State lawmakers are pushing back on the federal Bureau of Indian Affairs' denial of Cayuga County's request for a 120-day extension to respond to the Cayuga Indian Nation’s application to place more of its land into trust.
In April, the county and affected municipalities received notice from the U.S. Department of the Interior's BIA that it has resumed consideration of a 2005 application by the Cayuga Indian Nation of New York for the U.S. to acquire and hold in trust six of the Cayuga Nation's parcels. Putting the roughly 130 acres of land into federal trust would exempt it from local taxes and use regulations, a status the nation has long argued it is entitled to have as a sovereign nation.
Cayuga County, with the help of an attorney, responded to the application by requesting a 120-day extension on behalf of the county and Union Springs and Springport — the affected municipalities. The notice initially gave only 30 days for affected governmental entities to provide the BIA with an array of specific data detailing the impact of removing the land from tax rolls.
Local officials have been given a little more time to formulate a response to the recently reincarnated Cayuga Nation land trust application, …
A May 15 response from BIA's Acting Regional Director Bruce W. Maytubby's office acknowledged the county's request but only granted a 30-day extension.
On Tuesday, state Sen. Pamela Helming, R-Canandaigua, and Assemblyman Gary Finch, R-Springport, sent their own request to Maytubby's office asking for a 120-day comment period extension.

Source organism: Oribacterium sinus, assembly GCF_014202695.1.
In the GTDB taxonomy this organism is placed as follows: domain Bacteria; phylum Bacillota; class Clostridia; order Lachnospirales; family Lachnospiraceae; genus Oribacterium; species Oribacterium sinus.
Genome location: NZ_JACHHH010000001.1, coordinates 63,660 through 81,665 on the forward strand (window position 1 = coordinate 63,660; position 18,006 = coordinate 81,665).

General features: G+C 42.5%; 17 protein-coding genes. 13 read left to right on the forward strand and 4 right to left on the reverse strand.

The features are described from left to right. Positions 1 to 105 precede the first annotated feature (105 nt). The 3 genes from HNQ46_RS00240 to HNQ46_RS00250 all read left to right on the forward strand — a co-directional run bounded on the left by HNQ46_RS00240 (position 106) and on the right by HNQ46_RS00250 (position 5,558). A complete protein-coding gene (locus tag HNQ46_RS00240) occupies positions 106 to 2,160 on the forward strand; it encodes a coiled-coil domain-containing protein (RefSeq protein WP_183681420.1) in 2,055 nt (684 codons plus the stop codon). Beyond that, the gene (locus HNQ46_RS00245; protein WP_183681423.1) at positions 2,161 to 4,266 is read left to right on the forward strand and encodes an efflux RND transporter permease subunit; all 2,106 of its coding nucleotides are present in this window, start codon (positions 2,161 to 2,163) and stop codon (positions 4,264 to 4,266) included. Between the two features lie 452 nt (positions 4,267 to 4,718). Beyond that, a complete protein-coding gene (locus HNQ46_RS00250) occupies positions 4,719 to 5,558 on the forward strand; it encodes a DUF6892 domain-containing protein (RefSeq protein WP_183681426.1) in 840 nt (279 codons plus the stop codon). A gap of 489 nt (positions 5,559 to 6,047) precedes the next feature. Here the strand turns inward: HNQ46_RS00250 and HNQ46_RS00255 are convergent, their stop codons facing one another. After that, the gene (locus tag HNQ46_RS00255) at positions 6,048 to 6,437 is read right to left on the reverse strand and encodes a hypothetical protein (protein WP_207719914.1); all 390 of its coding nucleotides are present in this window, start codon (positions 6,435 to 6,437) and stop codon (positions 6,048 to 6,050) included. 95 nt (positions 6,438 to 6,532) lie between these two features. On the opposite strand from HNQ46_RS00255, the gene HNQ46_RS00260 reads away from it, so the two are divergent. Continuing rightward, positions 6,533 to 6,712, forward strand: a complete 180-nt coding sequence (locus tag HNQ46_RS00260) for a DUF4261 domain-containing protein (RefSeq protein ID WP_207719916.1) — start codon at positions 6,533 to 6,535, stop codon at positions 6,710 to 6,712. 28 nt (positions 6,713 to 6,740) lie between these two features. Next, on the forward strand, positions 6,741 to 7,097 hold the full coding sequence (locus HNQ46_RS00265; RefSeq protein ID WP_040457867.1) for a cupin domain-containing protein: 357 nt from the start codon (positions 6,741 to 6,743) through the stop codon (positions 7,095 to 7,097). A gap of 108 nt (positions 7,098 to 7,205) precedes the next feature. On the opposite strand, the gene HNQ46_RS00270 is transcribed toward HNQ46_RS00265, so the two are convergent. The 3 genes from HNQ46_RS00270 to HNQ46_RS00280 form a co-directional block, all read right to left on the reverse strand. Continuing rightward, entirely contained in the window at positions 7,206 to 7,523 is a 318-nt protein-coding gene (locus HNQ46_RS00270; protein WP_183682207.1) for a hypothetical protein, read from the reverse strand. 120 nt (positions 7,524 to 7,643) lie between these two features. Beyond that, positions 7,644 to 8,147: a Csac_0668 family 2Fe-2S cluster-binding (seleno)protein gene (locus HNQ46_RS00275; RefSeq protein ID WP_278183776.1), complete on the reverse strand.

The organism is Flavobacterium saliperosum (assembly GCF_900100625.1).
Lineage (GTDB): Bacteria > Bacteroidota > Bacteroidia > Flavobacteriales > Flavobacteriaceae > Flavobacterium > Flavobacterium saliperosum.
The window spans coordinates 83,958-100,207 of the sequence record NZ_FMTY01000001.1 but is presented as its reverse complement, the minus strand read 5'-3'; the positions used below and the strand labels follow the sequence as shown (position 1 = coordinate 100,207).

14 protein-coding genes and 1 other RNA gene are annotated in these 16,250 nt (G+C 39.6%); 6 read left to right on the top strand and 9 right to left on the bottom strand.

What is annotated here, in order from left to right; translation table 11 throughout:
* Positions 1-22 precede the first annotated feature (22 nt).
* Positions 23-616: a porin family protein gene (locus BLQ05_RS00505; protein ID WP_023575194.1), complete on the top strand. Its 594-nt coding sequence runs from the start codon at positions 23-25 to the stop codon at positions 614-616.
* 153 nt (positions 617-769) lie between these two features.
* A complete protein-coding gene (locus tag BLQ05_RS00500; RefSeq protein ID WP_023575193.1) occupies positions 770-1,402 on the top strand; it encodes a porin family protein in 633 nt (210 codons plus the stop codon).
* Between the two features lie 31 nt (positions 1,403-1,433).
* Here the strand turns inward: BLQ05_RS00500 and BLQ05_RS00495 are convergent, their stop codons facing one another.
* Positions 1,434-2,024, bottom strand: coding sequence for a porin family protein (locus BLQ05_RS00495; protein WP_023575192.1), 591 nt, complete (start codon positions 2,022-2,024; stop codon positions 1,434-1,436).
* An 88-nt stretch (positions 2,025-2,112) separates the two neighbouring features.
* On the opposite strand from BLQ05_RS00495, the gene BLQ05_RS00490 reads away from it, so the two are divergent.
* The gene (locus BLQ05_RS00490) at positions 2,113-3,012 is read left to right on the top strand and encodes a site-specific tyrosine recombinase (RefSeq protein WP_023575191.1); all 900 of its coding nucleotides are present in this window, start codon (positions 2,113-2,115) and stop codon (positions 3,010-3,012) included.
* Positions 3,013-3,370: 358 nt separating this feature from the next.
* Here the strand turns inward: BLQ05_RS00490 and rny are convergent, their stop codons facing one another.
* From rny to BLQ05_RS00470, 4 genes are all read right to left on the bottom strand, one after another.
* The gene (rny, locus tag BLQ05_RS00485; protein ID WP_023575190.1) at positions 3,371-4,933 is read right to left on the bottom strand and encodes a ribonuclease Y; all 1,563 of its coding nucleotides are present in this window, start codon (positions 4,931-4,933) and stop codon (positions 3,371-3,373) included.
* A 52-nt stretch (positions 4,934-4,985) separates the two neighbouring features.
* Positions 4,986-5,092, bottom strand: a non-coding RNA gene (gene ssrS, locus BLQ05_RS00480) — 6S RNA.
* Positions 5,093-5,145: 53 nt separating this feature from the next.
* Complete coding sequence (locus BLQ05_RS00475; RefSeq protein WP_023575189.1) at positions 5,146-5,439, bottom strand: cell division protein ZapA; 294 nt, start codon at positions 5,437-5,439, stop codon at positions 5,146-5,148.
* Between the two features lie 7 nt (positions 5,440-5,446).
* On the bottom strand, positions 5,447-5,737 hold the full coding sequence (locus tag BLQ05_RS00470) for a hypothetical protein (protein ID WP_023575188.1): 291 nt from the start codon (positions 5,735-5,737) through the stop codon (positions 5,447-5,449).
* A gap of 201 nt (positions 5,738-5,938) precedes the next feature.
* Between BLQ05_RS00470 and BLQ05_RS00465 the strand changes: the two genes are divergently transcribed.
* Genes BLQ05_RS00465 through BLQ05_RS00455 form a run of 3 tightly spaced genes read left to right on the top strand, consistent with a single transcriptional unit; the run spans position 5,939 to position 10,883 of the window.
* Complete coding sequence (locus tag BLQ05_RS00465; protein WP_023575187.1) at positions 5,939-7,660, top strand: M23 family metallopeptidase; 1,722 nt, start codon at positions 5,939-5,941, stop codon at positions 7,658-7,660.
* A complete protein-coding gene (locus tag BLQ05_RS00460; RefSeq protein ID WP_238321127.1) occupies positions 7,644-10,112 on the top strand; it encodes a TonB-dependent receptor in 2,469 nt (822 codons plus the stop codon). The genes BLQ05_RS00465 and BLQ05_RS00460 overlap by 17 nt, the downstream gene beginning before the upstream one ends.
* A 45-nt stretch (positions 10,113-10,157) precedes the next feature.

Helming and Finch wrote that the 30-day comment period "is inadequate and will not provide for a precise and complete analysis of the Cayuga’s application and the financial impact it will have on our local municipalities."
They further expressed that in light of the fact that the Nation's application has been pending for 12 years, the comment period "is unfair given the extensive nature of the application and the devastating impact it will have on the constituents and municipalities that we represent."
In addition to requesting a 120-day extension, the officials also urged a BIA representative "to visit our counties and to hold a public meeting to hear directly from our constituents who would be impacted by the approval of the Cayuga Indian Nation’s application."
The BIA did not immediately respond to a request for comment.